The efforts aim to reduce the number of fatalities from the disease, which has killed 18 people so far this year.
The Minister instructed health care facilities to promptly tackle remaining shortcomings and focus on training for doctors and nurses who have been directly involved in providing treatment and care for HFMD patients.
She noted that hospital directors should ensure adequate staffing by doctors and nurses, particularly at night when a high rate of fatalities was due to a lack of patient care.
Increasing information dissemination about the disease to raise public awareness, particularly among mothers, was also essential, said Tien.
Local health clinics at localities should report to their People's Committees in case of a shortage of medicine and equipment to ensure supplies meet demand for treatment, she added.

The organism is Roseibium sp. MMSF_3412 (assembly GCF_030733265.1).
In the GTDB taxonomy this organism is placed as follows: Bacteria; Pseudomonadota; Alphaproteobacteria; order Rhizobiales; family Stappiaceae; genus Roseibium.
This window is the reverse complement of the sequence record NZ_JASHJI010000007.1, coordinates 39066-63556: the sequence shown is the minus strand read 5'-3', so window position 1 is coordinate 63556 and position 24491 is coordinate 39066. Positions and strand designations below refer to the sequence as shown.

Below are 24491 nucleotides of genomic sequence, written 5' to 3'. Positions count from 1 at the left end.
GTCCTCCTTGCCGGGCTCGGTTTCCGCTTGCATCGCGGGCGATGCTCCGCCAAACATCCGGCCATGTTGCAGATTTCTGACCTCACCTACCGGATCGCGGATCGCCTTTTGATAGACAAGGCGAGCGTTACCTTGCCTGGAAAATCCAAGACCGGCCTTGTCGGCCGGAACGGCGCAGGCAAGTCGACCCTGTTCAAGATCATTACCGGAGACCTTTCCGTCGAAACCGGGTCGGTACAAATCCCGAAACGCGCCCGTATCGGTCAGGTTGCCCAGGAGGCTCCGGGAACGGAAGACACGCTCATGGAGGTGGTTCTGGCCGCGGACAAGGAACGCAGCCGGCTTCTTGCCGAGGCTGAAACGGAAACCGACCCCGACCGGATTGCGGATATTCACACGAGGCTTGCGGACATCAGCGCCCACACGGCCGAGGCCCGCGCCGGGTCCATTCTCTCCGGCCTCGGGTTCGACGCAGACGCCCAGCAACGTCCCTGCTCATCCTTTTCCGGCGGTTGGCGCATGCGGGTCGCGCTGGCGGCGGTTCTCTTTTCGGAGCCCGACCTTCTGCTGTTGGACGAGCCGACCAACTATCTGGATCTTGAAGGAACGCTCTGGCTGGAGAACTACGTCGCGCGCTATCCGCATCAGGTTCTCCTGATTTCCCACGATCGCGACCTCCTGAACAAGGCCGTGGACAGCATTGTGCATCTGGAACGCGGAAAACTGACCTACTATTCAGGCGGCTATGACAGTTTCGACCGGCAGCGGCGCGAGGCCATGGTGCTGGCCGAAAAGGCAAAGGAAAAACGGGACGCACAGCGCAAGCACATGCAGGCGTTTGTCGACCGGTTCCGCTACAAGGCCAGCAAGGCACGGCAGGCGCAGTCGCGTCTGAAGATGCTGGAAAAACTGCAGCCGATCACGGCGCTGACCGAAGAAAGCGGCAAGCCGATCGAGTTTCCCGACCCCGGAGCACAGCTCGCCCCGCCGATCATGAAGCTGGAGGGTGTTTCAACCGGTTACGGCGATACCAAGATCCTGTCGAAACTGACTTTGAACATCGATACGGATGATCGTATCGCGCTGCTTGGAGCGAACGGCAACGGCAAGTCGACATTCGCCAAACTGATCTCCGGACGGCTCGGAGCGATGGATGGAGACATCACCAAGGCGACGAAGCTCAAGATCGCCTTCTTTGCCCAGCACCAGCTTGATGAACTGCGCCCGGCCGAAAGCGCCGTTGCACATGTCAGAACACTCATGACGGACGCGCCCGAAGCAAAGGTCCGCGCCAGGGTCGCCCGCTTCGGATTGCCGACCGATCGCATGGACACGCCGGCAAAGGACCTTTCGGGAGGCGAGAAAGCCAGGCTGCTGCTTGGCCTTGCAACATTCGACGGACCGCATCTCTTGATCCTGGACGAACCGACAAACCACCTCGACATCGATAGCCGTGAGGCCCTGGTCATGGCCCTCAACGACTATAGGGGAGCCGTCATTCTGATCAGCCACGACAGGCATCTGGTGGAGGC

Inspection on HFMD prevention and treatment at localities by health ministry officials last month found that many localities still paid little attention to disseminating related information about the disease, including its symptoms.
Meanwhile, some localities had to cope with poor health care facilities and a lack of equipment, particularly in southern An Giang and Dong Thap provinces. The two provinces suffered the worst rate of fatalities due to the disease, with four deaths recorded in An Giang and two deaths in Dong Thap.
However, the minister admitted that HFMD was a serious disease with outbreaks developing in a complicated and unusual way, causing difficulties for treatment and diagnosis.
By the end of March, 21,295 cases of HFMD were reported nationwide, according to statistics released by the ministry's Preventive Medicine Department.
The number of cases rose by 9.1% against the same period last year, while the number of fatalities was three times higher than last year's figures.